Borneo's tropical forests face the axe
environmentalists are concerned over a recent deal between China and Indonesia to set up a palm plantation project on the island of Borneo. It is feared the project may destroy some of the untouched portions of tropical forests of Indonesia. Often called the lungs of Southeast Asia, these forests are also home to dozens of new species found in recent years.
As per the agreement, over the next decade, China will invest around us $30 billion in the project spread over 1.8 million hectares. It will supposedly be the world's largest palmoil project. The deal is seen as a fresh infusion of capital into the region after investment by us companies declined. Experts say the project will benefit China in two ways: one, cutting down trees from the tropical forests will help it tide over its timber scarcity, and two, it will receive palm oil at a cheaper price for use in its industries manufacturing detergents, soaps, lipsticks and chocolates.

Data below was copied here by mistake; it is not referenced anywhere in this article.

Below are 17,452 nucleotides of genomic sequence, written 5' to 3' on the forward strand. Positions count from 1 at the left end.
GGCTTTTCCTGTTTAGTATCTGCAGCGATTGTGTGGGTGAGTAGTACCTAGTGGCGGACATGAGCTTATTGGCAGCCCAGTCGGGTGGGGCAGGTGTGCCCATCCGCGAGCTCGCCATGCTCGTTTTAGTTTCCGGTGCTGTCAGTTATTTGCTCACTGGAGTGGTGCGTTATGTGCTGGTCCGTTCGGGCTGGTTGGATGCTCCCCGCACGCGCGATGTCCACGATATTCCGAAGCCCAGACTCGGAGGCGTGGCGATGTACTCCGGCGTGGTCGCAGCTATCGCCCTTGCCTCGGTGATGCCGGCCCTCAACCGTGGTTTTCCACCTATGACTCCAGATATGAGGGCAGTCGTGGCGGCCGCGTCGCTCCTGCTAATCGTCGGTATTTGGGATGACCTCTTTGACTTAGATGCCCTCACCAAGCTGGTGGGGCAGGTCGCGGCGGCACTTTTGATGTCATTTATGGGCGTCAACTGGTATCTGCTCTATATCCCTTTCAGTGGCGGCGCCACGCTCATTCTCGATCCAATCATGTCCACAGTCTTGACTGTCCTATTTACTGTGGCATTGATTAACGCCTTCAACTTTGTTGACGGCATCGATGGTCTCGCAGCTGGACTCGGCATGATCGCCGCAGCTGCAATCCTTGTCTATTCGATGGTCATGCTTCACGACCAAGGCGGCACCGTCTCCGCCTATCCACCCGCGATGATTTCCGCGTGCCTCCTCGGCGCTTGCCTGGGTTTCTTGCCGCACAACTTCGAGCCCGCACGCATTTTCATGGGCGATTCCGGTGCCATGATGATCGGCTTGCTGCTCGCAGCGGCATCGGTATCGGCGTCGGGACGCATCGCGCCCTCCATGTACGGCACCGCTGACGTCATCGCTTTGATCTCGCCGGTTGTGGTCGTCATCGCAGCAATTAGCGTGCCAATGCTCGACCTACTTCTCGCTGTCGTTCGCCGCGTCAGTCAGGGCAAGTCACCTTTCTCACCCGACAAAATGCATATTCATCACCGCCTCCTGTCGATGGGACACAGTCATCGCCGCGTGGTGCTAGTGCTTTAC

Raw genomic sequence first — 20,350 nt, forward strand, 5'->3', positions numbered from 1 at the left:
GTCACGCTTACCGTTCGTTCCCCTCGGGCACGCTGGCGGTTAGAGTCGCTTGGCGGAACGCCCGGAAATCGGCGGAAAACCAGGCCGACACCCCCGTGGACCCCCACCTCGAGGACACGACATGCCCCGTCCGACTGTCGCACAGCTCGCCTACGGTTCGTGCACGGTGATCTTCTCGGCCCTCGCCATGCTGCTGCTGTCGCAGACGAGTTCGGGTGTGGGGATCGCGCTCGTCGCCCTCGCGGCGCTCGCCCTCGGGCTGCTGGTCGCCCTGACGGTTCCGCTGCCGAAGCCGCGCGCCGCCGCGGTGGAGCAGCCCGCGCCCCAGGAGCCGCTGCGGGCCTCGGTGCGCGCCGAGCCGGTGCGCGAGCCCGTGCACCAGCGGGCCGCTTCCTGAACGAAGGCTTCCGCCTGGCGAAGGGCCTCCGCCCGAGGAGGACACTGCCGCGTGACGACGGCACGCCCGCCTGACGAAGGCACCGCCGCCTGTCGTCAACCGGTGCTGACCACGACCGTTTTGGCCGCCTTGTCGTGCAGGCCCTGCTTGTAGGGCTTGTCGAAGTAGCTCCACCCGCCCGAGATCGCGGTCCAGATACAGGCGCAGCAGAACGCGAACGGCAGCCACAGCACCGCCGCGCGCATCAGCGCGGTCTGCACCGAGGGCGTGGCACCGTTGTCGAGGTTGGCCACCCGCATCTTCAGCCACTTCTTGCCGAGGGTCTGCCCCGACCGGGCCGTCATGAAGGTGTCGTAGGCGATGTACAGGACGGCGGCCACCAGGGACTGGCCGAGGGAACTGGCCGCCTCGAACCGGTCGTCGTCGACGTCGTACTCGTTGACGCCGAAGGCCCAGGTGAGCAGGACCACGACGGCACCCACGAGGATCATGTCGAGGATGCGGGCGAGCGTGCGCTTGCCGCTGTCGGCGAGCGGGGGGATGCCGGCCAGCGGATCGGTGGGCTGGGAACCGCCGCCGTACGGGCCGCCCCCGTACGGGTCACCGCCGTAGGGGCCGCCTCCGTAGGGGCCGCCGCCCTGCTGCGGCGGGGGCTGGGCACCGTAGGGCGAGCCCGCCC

Environmentalists, however, warn against the project as Southeast Asia is already facing large-scale deforestation. "Such plans could have a devastating impact on forests, wildlife and indigenous people of Borneo," says the World Wildlife Fund (wwf) in a press release. At least 360 species have been discovered here between 1994 and 2004. Palm oil is a popular cash crop in Southeast Asia, particularly due to its huge export potential. A significant tract of natural forest has already been converted to palm tree plantation in regions like Borneo.
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